If there is ever a way to predict who would win a game, it would have to come from this stat line. Right now, as things look, I cannot confidently say that the Heat will win this series and I base that largely on how their superstar shoots from the charity stripe. Looking at Dallas, it looks like this team can get the job done because when the game comes to a crunch time aspect, they have the shooters who can make the free throws with no problem. For a league that has a bunch of millionaires running up and down the court, you would think that it would want more of its players to have the shooting touch of the Mavericks at the line than what they have. After all, these guys are paid to hit the big shot and there is no shot bigger than one in which umpteen million people are looking at you.


Recently a reporter asked me in an interview if we were watching the next legendary coach being made in Avery Johnson. I told the reporter that what we are witnessing is a young coach getting the chance to be coaching a very good team in the NBA Finals. It seems that Black America wants to get enamored with Johnson because he is the coach of a very high profile team that has a very high profile owner in Mark Cuban. Yet I don�t recall anyone becoming that enamored with a Black coach when Lenny Wilkins was coaching in the league. I don�t remember too many people saying how great it was for K.C. Jones to have won the number of titles that he won when he coached possibly one of the greatest Boston Celtics teams in the �modern� day of the NBA (that would be post tape delay folks). Nobody has said how great it is for Mike Woodson to have the troubles of coaching the Atlanta Hawks. Nobody has mentioned anything about Nate McMillian, Doc Rivers, Bernie Bickerstaff, Byron Scott or Maurice Cheeks.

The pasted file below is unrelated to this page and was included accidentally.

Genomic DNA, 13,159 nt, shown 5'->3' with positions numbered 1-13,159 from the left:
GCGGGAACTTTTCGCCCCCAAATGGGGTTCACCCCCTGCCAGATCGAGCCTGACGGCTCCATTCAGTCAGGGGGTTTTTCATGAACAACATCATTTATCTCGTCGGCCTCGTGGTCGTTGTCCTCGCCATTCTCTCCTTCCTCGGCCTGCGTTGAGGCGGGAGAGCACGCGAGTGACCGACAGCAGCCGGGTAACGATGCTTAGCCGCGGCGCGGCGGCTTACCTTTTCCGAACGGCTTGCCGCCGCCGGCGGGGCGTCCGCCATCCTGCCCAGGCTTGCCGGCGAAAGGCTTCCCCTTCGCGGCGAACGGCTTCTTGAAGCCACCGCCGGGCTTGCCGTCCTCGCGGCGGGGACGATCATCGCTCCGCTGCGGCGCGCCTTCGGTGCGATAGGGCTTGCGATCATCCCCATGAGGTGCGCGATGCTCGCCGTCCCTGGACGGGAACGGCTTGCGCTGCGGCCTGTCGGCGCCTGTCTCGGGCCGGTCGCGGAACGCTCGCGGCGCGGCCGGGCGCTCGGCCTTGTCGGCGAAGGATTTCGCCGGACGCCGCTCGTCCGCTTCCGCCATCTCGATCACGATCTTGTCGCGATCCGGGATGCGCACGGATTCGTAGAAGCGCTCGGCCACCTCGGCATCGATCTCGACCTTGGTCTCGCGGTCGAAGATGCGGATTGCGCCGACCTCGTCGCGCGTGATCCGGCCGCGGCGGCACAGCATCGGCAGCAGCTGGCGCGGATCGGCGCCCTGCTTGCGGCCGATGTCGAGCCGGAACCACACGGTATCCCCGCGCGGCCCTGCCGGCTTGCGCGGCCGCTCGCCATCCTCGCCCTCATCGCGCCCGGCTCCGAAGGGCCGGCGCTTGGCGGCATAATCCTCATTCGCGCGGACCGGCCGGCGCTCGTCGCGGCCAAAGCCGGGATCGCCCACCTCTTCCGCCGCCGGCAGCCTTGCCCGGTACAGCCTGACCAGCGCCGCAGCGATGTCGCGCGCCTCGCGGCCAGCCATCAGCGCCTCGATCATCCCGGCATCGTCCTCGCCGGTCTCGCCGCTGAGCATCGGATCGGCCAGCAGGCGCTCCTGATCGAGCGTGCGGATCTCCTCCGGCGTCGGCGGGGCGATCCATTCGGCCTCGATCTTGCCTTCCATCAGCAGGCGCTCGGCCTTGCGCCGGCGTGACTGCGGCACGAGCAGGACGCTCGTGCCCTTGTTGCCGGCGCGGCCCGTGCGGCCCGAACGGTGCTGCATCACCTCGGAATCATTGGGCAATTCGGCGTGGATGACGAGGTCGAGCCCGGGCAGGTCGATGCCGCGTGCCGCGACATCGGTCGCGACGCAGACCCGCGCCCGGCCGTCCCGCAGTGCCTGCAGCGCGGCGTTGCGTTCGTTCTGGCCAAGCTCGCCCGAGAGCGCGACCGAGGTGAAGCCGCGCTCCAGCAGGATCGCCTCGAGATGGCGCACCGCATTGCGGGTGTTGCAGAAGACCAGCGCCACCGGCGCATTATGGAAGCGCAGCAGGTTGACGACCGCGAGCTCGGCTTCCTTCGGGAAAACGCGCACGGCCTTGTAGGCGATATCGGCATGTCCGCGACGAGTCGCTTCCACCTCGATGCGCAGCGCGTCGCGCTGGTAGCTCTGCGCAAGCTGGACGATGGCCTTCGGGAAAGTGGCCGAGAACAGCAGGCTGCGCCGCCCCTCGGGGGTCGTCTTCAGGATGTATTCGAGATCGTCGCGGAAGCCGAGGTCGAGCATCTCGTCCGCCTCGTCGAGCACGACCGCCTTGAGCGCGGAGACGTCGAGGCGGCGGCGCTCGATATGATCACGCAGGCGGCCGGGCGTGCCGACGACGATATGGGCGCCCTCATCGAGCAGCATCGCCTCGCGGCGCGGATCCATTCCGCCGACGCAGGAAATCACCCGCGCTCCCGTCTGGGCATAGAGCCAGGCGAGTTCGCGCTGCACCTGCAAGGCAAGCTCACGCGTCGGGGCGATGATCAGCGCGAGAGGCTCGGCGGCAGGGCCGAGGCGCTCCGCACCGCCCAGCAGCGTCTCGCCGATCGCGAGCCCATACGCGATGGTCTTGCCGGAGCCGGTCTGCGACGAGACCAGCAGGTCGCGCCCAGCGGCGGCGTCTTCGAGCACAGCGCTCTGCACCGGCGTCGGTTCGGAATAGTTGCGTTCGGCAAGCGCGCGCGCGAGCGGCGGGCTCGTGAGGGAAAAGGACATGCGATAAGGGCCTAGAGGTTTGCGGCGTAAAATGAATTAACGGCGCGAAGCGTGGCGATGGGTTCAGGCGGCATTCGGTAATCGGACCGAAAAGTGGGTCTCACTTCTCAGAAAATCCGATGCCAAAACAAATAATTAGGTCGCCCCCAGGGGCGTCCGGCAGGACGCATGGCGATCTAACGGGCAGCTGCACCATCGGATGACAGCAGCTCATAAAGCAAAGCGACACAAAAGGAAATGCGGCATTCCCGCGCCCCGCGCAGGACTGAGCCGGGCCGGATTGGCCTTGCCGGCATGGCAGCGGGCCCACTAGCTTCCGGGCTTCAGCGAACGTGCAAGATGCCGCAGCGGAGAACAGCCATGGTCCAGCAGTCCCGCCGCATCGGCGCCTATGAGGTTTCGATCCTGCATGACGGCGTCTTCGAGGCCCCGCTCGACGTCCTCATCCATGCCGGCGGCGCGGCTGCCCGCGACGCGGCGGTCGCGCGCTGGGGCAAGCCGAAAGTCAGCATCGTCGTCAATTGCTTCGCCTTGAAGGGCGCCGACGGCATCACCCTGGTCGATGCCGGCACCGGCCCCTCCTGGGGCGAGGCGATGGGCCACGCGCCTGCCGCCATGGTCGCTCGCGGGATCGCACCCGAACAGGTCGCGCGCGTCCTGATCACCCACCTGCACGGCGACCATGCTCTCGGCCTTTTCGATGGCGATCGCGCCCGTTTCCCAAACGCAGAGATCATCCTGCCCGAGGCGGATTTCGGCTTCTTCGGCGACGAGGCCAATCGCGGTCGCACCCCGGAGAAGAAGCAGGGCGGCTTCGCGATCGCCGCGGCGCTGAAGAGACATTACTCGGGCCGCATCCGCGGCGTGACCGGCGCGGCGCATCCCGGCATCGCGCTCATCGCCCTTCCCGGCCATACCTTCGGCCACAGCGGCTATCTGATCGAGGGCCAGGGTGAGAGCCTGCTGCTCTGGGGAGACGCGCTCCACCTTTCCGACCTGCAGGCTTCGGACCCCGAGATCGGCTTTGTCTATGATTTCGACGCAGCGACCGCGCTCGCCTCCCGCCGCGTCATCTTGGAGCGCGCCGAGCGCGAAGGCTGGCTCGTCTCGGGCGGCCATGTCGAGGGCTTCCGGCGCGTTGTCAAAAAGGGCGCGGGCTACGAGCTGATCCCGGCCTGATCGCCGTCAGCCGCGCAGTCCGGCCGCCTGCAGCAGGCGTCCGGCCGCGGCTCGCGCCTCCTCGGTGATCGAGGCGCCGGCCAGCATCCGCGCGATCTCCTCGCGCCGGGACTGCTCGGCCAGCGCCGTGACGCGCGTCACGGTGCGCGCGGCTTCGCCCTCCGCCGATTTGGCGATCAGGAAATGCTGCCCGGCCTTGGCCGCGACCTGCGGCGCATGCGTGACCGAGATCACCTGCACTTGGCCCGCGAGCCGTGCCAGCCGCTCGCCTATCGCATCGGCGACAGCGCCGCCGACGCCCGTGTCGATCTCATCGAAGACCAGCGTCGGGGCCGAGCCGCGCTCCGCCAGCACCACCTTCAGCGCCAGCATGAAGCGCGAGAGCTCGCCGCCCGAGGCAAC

It�s not that nobody should not be saying how great of a job that Johnson is doing this post season. What he is doing is remarkable in the sense that nowhere in the history of the league has a first year head coach been able to amass the success that Johnson has done in such a short amount of time. Yet with that said, Johnson is a far cry from what consider �legendary� coaches. The problem with this moniker is that �legendary� is so subjective that there is no true measure as to who is deserving of the status and who isn�t. But for argument sake, let me try to define what a legendary coach may be and that can be done in one definition: body of work.

Picture a coach�s resume as a book. For some coaches like Wilkins, Red Auerbach, Dr. Jack Ramsey and others, the book is thick and in multiple volumes. For others, like Scott, Cheeks and Rivers, the book is barely getting out of the first few chapters. Where does AJ fall in this example? Try the cover and the cover artwork. Johnson is just now beginning to get his feet wet in the coaching circles. He hasn�t amassed any substantial amount of wins or tenure at the position to even be considered a legend. Again this isn�t slighting him for the accomplishment that he has currently made but simply pointing out that he has a very long road ahead of him before such a moniker is even bestowed upon him.